The bare minimum is a 100/300/50 policy, though often the difference in premium costs between the two levels is insignificant, so it's worth getting the higher coverage. It is also wise for employers to include in their business vehicle insurance coverage for all vehicles used on behalf of the company, not just the ones owned by the company. That way, if an employee's insurance coverage ever lapses and an accident occurs, the employer still has a way to cover any liability.
If you drive a personal vehicle for work but there's no requirement of insurance beyond the state minimum, you should obtain a higher level of coverage and talk to management about being reimbursed for the higher premium, since the company benefits from decreased liability from any accident involving your vehicle.
How to help employees obtain higher auto insurance coverage
Since it is in the best interest of the company to require all employees to maintain high levels of insurance coverage, it is important to do three things to ensure compliance:
- Create a written policy that clearly states the required level of coverage (preferably 250/500/100, as well as coverage for collisions with uninsured and underinsured motorists)
- Verify coverage every six months by requiring employees to submit their auto insurance declarations page from their most recent policy renewal as a condition of receiving their car allowance or vehicle reimbursement
- Reimburse employees fully for the increased insurance premium by bumping up the company car allowance or vehicle reimbursement plan – this needs to be a win-win situation, not a point of contention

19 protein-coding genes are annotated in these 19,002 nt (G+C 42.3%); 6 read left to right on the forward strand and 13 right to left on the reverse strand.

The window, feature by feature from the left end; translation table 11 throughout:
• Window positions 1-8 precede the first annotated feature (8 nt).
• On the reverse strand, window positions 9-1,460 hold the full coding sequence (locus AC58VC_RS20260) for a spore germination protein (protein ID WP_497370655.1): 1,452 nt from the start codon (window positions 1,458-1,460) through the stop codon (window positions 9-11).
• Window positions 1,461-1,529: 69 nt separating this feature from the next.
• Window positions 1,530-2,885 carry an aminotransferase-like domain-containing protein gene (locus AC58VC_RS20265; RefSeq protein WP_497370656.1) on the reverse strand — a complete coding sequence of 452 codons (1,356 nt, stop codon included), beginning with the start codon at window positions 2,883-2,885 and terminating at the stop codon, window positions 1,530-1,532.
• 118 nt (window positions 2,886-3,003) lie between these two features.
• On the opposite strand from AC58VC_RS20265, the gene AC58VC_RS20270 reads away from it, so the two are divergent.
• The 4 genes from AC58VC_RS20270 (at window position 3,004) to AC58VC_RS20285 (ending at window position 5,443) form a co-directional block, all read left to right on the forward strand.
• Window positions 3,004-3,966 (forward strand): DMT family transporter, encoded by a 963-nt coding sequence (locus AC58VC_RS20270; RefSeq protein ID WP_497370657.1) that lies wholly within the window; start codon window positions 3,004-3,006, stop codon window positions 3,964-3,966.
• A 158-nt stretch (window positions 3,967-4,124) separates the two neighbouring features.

Our eBook on mobile employee risk can give you more details on how to think through and set up these procedures.
Preventing employee-involved vehicle accidents
There are other ways of reducing liability for employee vehicle accidents. The most important is to create a driver safety program that both helps to prevent employee accidents and to protect the company from a negligent entrustment lawsuit if an accident occurs.
If an employer has a driver on the road, whether operating a company vehicle or a personal vehicle, the employer can be held responsible for the employee's actions via the legal doctrine of respondeat superior. However, by putting in place a set of policies that incentivize safe driving and use motor vehicle record checks to determine whether a driver should be on the road, an organization can protect itself from liability. (Read our guide to establishing a driver safety program.)
By paying attention to employee auto insurance and exploring ways to reduce the chances of an accident occurring on the job, a company can greatly reduce its overall risk. Even in the midst of COVID-19, when many employees are working from home, it only takes a short trip to cause a big accident, so now is not the time to let your guard down.
To get help writing a new policy on employee auto insurance, carrying out insurance verification, or setting up a driver safety program, contact an mBurse representative or visit our Professional Services page. Learn more about ways to reduce overall company risk from employees traveling in personal vehicles through our Guide to Mobile Employee Risk.